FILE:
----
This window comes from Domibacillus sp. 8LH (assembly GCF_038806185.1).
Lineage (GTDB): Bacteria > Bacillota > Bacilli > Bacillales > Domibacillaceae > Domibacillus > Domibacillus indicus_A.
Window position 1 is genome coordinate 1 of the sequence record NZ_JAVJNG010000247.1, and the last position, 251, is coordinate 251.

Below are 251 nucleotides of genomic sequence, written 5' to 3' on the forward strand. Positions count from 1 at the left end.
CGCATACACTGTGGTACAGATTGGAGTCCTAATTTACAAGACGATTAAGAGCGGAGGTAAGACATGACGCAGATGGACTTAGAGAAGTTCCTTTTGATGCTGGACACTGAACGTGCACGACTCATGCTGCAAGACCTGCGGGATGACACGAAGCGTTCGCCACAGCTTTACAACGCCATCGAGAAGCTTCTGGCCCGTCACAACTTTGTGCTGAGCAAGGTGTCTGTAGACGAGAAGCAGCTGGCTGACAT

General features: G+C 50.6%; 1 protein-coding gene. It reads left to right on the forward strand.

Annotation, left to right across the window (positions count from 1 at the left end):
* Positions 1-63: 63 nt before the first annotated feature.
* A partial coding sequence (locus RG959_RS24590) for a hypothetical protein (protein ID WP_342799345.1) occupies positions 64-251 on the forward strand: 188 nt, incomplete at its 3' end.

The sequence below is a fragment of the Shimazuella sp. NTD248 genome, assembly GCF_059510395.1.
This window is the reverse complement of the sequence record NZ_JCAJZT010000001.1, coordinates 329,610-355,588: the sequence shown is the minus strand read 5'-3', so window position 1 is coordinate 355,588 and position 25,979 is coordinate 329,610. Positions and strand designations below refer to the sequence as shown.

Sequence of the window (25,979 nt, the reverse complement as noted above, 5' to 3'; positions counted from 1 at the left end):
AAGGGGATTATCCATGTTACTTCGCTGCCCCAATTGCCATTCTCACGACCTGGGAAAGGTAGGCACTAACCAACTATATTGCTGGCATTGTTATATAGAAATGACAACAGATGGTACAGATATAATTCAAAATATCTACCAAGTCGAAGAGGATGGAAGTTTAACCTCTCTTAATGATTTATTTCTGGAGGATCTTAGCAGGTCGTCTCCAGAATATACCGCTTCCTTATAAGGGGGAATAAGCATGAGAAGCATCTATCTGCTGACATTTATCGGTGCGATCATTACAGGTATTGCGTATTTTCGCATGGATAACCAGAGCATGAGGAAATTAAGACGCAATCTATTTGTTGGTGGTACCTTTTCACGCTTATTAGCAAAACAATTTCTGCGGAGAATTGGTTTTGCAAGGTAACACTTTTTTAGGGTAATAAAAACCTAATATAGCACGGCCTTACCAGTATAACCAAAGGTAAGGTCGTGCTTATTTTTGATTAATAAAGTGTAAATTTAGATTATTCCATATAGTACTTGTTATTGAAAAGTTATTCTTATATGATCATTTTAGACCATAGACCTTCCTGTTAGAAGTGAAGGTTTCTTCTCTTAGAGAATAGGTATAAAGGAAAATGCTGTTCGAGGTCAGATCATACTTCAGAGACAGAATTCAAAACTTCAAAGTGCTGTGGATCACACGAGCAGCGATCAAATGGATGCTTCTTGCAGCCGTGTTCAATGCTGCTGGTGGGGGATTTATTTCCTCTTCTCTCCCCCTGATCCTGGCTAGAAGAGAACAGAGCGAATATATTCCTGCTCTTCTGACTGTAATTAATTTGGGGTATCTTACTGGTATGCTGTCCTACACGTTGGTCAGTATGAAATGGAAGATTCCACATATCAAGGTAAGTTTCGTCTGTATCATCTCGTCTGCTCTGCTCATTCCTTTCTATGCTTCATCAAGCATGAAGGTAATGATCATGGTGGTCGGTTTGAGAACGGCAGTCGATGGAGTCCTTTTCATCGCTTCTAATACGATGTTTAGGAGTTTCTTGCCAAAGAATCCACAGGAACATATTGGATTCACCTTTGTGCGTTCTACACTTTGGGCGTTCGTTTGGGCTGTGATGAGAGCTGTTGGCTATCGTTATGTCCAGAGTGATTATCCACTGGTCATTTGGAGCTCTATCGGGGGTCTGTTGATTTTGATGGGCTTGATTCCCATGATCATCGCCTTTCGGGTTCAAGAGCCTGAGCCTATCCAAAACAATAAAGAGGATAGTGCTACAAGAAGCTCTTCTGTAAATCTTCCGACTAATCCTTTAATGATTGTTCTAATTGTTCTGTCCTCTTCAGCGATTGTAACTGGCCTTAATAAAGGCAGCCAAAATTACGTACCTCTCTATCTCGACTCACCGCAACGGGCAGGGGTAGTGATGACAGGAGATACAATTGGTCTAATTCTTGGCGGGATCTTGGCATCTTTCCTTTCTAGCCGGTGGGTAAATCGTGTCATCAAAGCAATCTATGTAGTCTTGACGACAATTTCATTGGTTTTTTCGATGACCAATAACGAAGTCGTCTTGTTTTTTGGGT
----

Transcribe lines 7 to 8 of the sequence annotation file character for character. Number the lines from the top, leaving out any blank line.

Annotation, left to right across the window (positions count from 1 at the left end):
* Positions 1-63: 63 nt before the first annotated feature.